Empathy is a fundamental human trait. In fact, it is so fundamental that our brains have a set way of learning empathy by feeling what another human being may be feeling. Thus, it is particularly important that the developing brains of teenagers acquire this trait through quiet, reflective moments. If the brain is consistently occupied and consumed by the noise of social media, this may impede the acquisition of empathy.

Technology companies are creating space to allow for the normal development of our brains through devices that allow for down- or away time. An example of this is smartphone functionality that emits less blue spectrum of light at night when one is sleeping. The blue spectrum of light tends to interfere with rest and sleep. At a societal level, it must be acknowledged that social media and application-driven AI can impact emotional, physical, and cognitive wellness. Policies need to be instituted to mitigate the most grievous effects of technology. This is where ethical considerations and AI meet.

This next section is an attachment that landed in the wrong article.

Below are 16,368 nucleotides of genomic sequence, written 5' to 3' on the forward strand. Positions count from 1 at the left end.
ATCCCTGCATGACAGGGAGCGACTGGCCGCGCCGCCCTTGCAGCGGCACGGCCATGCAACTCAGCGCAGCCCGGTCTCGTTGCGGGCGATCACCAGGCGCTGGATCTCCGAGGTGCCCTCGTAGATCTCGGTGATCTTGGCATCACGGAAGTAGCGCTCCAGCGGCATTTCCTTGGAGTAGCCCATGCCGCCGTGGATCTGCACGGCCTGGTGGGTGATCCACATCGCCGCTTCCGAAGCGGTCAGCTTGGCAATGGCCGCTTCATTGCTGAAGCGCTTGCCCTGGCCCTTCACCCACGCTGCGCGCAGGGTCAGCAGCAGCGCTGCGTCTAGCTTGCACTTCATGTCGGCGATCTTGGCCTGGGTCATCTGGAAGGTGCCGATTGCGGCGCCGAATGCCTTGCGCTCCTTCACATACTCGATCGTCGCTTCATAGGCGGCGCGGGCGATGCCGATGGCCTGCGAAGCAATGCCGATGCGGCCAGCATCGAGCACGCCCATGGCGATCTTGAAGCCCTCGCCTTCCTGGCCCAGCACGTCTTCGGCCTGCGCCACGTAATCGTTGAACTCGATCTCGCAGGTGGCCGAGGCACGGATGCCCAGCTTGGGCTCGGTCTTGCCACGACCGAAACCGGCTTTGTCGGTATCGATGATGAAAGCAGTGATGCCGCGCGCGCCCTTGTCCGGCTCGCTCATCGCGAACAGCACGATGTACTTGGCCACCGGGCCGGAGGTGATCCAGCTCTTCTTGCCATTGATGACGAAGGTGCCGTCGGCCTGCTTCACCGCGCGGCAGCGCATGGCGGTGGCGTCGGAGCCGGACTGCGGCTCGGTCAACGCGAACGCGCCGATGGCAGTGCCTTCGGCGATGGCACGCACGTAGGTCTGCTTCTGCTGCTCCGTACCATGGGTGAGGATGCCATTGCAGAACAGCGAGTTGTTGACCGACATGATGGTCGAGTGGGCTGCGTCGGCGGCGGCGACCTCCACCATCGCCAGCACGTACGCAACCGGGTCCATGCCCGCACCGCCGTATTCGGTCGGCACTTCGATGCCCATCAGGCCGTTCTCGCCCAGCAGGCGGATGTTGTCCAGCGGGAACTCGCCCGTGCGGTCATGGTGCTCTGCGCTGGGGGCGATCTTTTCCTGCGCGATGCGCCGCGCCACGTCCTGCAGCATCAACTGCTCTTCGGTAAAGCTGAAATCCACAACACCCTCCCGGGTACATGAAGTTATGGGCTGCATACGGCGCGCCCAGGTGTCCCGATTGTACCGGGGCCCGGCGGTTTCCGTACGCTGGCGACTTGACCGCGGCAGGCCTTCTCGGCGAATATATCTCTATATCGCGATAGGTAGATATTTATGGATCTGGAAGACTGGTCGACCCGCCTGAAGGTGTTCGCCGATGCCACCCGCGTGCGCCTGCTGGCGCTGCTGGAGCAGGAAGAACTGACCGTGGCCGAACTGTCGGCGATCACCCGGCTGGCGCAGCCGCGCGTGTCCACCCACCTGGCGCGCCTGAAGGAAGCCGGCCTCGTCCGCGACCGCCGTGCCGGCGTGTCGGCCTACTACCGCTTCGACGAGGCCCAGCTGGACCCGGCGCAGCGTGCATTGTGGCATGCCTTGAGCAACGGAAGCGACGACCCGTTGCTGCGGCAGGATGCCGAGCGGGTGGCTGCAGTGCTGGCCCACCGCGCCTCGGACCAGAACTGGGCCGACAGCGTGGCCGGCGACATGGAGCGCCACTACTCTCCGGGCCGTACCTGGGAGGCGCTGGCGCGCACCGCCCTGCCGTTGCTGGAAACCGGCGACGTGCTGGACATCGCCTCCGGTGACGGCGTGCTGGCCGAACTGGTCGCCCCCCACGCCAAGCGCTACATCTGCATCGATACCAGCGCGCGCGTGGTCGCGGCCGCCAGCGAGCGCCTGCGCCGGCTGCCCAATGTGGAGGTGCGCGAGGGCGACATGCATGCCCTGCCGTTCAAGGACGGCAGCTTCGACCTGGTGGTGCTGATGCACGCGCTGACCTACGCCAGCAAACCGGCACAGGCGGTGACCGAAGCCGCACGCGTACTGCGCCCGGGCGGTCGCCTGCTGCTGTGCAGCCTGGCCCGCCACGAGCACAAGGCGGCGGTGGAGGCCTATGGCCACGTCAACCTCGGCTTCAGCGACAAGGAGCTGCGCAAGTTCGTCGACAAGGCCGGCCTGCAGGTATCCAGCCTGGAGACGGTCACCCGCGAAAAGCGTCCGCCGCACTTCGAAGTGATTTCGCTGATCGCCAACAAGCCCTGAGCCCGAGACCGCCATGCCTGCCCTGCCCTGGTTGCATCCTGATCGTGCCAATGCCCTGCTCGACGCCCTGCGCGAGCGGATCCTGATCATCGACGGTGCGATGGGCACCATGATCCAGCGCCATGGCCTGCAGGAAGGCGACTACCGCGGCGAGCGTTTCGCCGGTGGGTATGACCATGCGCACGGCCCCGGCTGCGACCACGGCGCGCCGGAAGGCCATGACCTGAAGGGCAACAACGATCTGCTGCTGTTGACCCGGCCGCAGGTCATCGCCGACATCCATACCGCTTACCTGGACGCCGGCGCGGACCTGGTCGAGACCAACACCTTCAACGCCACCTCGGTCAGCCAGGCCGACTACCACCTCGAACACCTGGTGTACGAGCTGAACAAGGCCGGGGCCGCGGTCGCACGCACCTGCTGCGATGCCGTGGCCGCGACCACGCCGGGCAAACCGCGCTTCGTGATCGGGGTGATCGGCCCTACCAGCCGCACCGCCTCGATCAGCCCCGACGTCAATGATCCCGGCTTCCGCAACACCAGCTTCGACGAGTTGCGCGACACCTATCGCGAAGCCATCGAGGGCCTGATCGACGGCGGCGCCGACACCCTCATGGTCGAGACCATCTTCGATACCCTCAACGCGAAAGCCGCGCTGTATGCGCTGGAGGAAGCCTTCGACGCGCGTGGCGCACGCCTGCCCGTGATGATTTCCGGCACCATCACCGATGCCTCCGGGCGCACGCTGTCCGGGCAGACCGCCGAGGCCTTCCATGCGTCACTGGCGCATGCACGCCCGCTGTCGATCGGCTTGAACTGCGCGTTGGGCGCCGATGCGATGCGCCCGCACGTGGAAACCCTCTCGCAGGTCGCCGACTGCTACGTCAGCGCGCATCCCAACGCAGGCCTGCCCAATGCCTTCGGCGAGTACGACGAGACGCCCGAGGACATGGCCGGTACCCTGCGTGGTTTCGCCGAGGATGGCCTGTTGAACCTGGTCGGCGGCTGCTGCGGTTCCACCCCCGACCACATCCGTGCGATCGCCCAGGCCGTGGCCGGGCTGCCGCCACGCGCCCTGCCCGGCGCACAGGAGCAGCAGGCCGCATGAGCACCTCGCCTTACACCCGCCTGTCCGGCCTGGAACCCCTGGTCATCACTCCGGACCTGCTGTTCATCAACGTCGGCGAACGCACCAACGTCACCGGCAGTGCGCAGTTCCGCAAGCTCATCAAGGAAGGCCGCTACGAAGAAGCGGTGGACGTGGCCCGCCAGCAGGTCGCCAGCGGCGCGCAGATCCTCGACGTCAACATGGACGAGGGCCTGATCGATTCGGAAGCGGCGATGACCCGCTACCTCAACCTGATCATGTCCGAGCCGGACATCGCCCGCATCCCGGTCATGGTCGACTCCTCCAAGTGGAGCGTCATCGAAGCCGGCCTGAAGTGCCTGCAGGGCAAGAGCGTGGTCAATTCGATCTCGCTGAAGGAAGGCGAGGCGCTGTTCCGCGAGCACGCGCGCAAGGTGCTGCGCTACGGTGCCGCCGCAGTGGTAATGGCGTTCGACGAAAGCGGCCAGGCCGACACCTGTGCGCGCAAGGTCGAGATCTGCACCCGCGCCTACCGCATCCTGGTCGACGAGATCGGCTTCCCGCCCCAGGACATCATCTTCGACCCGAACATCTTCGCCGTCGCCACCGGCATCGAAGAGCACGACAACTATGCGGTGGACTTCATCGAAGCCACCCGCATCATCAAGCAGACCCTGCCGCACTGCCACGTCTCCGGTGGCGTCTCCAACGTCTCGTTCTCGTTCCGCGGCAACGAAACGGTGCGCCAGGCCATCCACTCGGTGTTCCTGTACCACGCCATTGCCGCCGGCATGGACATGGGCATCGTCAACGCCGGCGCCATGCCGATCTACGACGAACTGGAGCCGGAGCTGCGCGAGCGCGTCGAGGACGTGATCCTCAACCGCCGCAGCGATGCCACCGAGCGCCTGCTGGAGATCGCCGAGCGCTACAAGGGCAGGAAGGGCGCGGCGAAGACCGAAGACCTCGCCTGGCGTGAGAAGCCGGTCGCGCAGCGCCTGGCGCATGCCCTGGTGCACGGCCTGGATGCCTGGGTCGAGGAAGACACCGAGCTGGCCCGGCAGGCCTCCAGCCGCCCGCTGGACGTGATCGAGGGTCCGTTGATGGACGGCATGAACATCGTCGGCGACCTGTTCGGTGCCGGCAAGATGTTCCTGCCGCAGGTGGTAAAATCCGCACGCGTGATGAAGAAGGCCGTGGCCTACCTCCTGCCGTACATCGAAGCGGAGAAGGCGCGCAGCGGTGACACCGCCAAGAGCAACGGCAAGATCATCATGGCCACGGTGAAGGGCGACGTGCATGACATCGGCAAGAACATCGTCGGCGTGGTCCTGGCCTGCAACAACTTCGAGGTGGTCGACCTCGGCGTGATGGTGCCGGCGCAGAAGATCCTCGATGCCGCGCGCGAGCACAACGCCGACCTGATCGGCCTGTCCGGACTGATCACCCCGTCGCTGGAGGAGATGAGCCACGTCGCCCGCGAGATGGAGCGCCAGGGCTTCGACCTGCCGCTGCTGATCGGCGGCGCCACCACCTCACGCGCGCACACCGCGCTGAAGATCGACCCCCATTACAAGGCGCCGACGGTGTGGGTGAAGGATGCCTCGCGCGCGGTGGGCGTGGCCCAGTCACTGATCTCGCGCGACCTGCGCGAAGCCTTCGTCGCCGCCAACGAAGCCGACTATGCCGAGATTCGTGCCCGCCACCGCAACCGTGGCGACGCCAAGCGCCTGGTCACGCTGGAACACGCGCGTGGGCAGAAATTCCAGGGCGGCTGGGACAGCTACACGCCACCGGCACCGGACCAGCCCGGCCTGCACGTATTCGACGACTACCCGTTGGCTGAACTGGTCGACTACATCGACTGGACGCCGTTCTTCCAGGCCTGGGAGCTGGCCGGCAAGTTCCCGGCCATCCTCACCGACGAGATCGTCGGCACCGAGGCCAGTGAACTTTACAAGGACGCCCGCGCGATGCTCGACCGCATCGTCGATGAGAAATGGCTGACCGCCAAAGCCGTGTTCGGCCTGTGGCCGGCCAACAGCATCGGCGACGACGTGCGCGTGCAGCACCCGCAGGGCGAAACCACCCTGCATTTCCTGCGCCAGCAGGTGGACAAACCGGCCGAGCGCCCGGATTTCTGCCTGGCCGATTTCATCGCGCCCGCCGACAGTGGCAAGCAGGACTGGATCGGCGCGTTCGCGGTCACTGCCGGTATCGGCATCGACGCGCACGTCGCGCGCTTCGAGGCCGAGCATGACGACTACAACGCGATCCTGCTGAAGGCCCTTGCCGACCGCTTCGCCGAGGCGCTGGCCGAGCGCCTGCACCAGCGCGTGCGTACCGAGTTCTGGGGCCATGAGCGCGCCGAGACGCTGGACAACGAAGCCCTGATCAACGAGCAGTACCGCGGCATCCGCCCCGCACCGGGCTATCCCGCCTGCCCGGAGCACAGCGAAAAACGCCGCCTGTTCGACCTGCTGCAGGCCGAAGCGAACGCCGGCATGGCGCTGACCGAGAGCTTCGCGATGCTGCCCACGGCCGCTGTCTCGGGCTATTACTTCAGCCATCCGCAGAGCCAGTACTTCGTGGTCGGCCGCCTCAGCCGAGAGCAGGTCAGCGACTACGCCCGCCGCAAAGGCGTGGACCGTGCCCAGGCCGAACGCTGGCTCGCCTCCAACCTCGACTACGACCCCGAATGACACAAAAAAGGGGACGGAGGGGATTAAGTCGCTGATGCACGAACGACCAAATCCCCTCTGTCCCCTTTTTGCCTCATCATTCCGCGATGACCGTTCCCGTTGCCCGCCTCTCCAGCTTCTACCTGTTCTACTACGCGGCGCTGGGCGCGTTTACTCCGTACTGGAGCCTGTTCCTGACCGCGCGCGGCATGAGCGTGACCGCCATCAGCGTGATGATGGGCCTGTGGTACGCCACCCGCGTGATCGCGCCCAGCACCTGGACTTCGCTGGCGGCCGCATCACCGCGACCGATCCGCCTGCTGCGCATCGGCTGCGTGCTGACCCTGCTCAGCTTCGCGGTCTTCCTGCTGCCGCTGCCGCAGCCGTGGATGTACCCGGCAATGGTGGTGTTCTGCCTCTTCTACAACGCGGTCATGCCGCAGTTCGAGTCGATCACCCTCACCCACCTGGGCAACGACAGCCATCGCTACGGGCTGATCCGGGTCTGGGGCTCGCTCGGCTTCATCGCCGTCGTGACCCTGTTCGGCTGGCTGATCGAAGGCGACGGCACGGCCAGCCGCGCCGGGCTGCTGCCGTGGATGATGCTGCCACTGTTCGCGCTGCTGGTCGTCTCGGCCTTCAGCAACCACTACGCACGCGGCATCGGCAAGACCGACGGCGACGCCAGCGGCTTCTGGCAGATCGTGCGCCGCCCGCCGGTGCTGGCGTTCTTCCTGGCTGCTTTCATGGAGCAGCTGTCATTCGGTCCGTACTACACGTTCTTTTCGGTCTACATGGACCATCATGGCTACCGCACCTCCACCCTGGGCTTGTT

The Digital Society and Government

These ethical considerations indicate that government will need to be involved in facilitating AI. The crafting of specific legislation may be required to ensure the proper oversight and utilisation of AI, while also ensuring the facilitation of AI to drive technology and a digital economy.

Social media giants like Facebook and Google’s YouTube have employed psychology experts to construct algorithms based on the theory of behaviourism to increase traffic to their platforms. Traffic translates to value (profit) through advertisements. So, if we are to look at the theory of behaviourism, consumers of content need to be attracted to digital content that brings the most advertising revenue. This results in the “herding” of consumers to specific content, and not necessarily the content that they were looking for. The content with the most advertising hit rates is, according to Jaron Lanier of Microsoft, “content that has the most emotional baggage”. Usually, the latter would evoke emotions such as anger, jealousy, etcetera. This does not bode well for the digital society and digital wellness.

The current information economy is creating asymmetries that are weighed in favour of technology giants at the expense of: (a) government regulation, (b) young minds, (c) user-generated data and (d) a society based on positive emotions such as compassion, respect, love, etcetera.